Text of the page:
The child jumped nimbly into the hold and found the barrel that had fallen. It was a simple thing to roll it back to position – fortunately it was almost empty of the grain it had held – and pulled the netting over it. He stopped by each stack or pile for a moment, checking all knots and loops. Everything else was secure.

He steadied himself as the ship took a bigger roll than normal, and watched the hammocks swaying, a couple thumping against the side of the hull as their occupants tried to snooze.

He hoped cook would find him next time she needed something from the stores. She wasn’t very good at putting things back. Satisfied that the rest of the hold was in good order, he snagged a small piece of sweet cane from the sack he had been given the last time they made port, and climbed back topside.

By the time he got on deck, the sky had turned an ominous color. The wind was picking up, and the little boat was shifting violently in the ever-changing gusts. He knew he needed to stay out of the way, so he climbed into the longboat and held on, sucking on the piece of cane, savoring the sweet juice that exploded as he chewed slowly at the end.

He watched as the captain came storming out of her chartroom, looking wild and fierce, buckling on her cutlass, and moving swiftly to take the helm. The first mate came out behind, looking a bit worse for the wear, and the crew knew he had been scolded for not waking her sooner. The boy was proud of her – she was the best helmsman in the seas, he had been told – and the crew knew it. They quickly fell to, hauling lines, reefing sails, adjusting and shifting, racing back and forth.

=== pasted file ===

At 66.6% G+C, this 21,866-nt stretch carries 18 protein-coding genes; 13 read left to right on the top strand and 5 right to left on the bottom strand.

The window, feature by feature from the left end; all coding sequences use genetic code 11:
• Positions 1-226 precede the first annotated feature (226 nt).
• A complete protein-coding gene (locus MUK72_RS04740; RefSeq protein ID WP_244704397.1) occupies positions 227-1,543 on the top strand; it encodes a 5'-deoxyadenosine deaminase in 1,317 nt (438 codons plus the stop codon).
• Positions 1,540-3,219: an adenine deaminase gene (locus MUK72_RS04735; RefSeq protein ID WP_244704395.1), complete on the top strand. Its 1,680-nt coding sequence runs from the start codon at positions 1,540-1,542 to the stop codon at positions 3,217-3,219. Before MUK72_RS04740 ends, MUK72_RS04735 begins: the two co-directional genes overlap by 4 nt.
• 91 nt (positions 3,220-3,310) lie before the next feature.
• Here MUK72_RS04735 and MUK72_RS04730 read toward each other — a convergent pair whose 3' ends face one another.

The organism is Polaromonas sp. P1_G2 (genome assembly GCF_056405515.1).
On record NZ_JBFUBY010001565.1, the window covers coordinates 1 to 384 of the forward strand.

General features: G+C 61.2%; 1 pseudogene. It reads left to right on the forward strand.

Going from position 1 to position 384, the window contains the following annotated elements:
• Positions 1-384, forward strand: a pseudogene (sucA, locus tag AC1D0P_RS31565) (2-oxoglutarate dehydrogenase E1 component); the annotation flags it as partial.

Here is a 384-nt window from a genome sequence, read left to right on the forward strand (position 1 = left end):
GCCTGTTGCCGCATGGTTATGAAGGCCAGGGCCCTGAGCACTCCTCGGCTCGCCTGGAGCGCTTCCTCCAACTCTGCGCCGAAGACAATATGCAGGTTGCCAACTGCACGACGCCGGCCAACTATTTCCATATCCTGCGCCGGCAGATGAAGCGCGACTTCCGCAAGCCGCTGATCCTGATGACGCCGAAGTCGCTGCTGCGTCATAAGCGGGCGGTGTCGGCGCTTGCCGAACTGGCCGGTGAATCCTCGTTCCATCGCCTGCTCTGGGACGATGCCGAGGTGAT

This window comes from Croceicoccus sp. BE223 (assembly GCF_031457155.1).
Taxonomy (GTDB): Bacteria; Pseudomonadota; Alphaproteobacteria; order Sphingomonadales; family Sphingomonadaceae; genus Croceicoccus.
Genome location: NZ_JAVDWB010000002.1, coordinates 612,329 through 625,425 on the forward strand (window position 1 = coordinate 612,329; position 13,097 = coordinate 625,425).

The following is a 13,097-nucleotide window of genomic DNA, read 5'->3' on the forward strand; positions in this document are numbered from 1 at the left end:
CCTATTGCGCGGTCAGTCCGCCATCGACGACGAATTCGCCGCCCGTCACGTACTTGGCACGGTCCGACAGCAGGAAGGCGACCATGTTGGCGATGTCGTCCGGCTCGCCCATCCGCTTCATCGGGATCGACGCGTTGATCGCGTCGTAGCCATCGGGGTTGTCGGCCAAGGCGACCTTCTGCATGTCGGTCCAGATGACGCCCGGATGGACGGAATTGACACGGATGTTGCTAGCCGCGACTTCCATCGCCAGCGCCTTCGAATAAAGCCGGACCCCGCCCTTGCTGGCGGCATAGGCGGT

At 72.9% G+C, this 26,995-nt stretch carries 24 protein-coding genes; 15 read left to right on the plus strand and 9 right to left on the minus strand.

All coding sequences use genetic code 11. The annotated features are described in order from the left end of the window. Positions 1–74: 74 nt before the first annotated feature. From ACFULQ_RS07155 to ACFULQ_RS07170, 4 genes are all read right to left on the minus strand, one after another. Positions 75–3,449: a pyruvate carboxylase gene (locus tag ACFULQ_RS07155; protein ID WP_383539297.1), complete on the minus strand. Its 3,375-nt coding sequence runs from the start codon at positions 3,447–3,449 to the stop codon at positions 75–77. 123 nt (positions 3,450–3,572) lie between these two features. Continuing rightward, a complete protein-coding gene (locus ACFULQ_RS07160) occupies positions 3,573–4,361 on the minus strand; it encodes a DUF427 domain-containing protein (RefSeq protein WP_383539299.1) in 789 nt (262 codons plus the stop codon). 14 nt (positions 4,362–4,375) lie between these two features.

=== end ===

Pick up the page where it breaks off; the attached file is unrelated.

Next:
The ship steadied and moved faster toward the horizon. The captain wouldn’t try to outrun a storm that had come up so fast, she would continue on her path and use the wind to get them to their destination faster.

Still, it was tricky business, and as the morning turned past noon, no one had any time to rest or eat. Every time the ship jibed, she shuddered and the crew held their breath as they waited for the sails to snap or hold. The boy started going around the deck with a flask, instructed by the cook to let each sailor have ONE pull – no more, to help them stave off the fear and hunger of so long a fight. A couple times, he stopped and held on to a shroud or braced against a mast when a gust or a wave blew over the deck. It was tough business, and he was tempted to try the flask himself, but then he remembered the cook’s promise of a hot cider when it was over.

The sky lightened above them, the winds died down. The ship lolled in the lull, bobbing slightly in the ocean’s swell, but not making perceptible movement.

As the sailors began to relax, the captain barked orders again, her voice harsh from yelling over the storm for so long, “Look alive! There’s lines to tend and sails to mend. Ye know as well as I that the storm will come again, and sooner than we think. Secure your lines, then rest in shifts – port side for half an hour, then starboard.”

She caught the eye of the cabin boy, standing drenched by the foremast, and motioned him to come to the helm with his flask. The boy raced aft and held the flask out.

One pull, and the captain relaxed a bit, and her face softened in pride, “Well done, son. This is a hard storm. Now go see what cook has for you. — And tell her that we could all do with a bit of meat if she can, there’s perhaps an hour before the storm hits again.”

The boy hesitated – then hugged the captain before rushing down to the galley to help the cook, who had already managed to get a couple chickens plucked while the storm raged, and was getting them into the kettle for stew. The boy fell to, chopping what vegetables were left (mostly potatoes) and soon the smell of the stew wafted up across the deck.

Soon enough, the wind began to pick up as other edge of the storm caught up with them. The sailors stood by their posts, nervously checking lines and peering into the oncoming rain. The boy checked hatches one more time, then retreated to the chartroom to wait through the second half of the storm. He wasn’t allowed on deck in the dark. He finally fell into a deep sleep, curled up in the captain’s hammock, his favorite blanket clutched to his chest.